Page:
On a simple one-page site, I wanted as much as possible to be inline in the single document request. I didn’t have a favicon, and I didn’t want browsers to make that extra request. I considered just adding an empty file, as I’ve done sometimes in the past, but that would still be an extra request. So I looked up if it could be inlined. It can be done, with a data URL. And using an SVG format, an emoji can be used for a cheap actual icon.
I found both solutions in a CSS-Tricks article based on a Lea Verou idea. We can make the
href attribute of our icon
<link> into a data URL that contains an SVG. It can be plain-text for easier reading and creation, but needs some HTML encoding to work as an attribute. A
<text> element can be used to insert the emoji, with some attributes to position and size it nicely. A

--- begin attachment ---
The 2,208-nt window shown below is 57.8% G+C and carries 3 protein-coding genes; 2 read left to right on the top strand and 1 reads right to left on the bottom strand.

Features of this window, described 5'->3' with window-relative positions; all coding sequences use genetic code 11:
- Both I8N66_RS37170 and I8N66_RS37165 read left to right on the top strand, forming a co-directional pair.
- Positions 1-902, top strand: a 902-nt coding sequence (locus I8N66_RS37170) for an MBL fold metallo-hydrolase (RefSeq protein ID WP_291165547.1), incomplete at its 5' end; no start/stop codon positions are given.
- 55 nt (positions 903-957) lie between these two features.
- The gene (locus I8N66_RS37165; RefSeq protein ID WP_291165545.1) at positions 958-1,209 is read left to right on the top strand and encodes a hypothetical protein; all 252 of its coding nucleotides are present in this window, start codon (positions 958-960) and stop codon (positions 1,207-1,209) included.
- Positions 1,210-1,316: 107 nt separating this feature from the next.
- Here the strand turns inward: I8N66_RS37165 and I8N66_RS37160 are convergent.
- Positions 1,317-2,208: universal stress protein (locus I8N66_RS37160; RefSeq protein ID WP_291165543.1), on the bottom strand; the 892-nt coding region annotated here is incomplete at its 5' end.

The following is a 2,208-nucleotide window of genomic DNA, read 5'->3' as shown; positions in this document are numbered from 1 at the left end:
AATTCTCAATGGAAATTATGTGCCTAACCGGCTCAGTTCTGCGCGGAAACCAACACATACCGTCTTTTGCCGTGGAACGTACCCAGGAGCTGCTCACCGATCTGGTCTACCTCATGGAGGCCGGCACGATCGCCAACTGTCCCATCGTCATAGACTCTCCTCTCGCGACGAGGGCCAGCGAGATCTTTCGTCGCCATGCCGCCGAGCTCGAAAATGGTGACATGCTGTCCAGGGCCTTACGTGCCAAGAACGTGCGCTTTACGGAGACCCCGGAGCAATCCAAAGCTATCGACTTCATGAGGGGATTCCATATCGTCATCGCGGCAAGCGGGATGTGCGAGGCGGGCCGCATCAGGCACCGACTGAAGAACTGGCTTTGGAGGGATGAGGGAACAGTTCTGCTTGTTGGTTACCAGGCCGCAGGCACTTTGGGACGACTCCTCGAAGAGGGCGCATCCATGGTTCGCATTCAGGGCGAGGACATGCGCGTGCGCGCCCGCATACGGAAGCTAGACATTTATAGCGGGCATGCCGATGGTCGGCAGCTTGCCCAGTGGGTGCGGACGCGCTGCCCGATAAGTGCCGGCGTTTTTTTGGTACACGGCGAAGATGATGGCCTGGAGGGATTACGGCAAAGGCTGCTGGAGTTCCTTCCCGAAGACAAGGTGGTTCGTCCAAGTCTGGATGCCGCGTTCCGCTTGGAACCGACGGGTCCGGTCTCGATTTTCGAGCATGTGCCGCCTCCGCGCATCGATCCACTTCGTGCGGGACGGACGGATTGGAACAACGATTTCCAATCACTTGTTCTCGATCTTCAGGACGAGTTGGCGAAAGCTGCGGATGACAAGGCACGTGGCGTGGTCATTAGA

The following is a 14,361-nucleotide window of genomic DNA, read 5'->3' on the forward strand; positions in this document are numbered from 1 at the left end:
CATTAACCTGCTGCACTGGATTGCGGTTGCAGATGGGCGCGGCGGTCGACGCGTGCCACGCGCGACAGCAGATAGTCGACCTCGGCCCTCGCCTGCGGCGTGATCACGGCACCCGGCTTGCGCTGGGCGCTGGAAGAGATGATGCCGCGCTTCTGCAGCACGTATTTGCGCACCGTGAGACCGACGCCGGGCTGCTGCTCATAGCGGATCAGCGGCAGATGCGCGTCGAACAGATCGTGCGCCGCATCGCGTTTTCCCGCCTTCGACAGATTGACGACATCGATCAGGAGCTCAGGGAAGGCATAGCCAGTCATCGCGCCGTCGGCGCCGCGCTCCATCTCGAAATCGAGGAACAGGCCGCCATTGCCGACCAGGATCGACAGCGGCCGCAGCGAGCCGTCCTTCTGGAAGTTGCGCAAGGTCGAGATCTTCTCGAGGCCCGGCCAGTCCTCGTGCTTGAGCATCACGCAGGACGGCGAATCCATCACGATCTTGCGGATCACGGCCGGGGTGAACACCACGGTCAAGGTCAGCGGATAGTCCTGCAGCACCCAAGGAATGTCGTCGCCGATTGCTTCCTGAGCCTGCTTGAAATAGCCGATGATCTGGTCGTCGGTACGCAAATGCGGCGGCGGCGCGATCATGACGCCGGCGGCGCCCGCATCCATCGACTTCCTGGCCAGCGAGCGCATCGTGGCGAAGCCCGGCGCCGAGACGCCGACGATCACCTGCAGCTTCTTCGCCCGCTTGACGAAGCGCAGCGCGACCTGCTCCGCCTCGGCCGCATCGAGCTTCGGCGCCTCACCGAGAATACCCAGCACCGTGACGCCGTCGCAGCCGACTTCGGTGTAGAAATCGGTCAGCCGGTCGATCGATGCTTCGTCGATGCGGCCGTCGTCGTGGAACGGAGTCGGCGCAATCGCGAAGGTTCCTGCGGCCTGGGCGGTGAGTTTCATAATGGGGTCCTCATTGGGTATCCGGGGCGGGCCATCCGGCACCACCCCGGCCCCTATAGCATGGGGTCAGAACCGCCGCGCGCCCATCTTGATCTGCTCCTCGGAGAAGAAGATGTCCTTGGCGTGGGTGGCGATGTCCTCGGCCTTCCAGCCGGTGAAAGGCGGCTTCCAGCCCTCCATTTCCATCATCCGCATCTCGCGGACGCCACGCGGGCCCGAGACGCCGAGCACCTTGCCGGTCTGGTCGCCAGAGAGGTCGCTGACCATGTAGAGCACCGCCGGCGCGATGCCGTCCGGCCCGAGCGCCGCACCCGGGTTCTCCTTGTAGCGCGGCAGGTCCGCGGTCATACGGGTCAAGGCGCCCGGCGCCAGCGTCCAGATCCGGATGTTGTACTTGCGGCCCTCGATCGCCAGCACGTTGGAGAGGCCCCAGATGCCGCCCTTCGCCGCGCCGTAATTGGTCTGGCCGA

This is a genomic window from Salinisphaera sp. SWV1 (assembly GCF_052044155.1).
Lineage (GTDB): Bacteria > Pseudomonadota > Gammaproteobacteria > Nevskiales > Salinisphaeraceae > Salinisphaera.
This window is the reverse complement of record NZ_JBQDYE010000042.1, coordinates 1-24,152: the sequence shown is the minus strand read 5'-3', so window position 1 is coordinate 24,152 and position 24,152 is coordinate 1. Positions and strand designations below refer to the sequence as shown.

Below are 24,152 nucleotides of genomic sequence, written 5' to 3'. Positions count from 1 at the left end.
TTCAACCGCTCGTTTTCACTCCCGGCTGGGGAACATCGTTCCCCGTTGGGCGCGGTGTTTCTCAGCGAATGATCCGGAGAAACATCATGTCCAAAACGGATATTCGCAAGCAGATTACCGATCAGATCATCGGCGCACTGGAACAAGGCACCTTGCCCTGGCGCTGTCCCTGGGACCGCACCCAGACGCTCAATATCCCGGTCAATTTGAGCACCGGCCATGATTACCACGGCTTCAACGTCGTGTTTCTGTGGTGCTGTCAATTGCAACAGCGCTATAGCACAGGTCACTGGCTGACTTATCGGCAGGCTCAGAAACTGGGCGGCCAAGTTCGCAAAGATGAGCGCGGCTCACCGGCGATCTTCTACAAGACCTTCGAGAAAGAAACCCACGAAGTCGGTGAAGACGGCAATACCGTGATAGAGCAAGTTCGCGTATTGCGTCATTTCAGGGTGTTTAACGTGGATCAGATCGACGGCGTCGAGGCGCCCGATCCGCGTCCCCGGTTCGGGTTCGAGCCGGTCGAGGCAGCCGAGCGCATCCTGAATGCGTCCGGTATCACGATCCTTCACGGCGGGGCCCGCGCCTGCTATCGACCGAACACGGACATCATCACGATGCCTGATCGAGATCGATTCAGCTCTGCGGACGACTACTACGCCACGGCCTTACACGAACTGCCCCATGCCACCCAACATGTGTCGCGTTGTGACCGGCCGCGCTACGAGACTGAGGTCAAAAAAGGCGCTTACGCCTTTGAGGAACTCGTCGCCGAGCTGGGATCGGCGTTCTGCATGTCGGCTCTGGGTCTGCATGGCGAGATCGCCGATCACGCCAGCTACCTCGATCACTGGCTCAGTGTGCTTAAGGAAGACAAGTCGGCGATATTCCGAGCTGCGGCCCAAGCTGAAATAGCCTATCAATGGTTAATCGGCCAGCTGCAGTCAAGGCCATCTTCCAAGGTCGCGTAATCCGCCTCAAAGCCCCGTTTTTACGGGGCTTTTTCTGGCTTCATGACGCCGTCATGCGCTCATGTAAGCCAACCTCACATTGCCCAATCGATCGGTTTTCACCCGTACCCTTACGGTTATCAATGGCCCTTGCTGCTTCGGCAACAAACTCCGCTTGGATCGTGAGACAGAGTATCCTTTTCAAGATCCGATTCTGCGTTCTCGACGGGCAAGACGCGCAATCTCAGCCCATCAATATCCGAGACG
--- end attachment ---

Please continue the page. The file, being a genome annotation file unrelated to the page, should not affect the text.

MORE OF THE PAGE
sizes="any" attribute can help ensure browsers use it in place of any sized icon, since it can be scaled infinitely.
The end result looks like:
<link rel="icon" href="data:image/svg+xml,<svg xmlns=%22http://www.w3.org/2000/svg%22 viewBox=%220 0 100 100%22><text y=%22.9em%22 font-size=%2290%22>✌️</text></svg>" sizes="any" />
That does work for me in my tests, but some places say that more of those characters should be escaped. To pass the w3c’s validation, I had to use:
<link rel="icon" href="data:image/svg+xml,%3Csvg%20xmlns=%22http://www.w3.org/2000/svg%22%20viewBox=%220%200%20100%20100%22%3E%3Ctext%20y=%22.9em%22%20font-size=%2290%22%3E✌️%3C/text%3E%3C/svg%3E" sizes="any" />
Luckily, the icon character is the only thing that generally needs to be changed.
It should work nicely in all modern browsers that show favicons.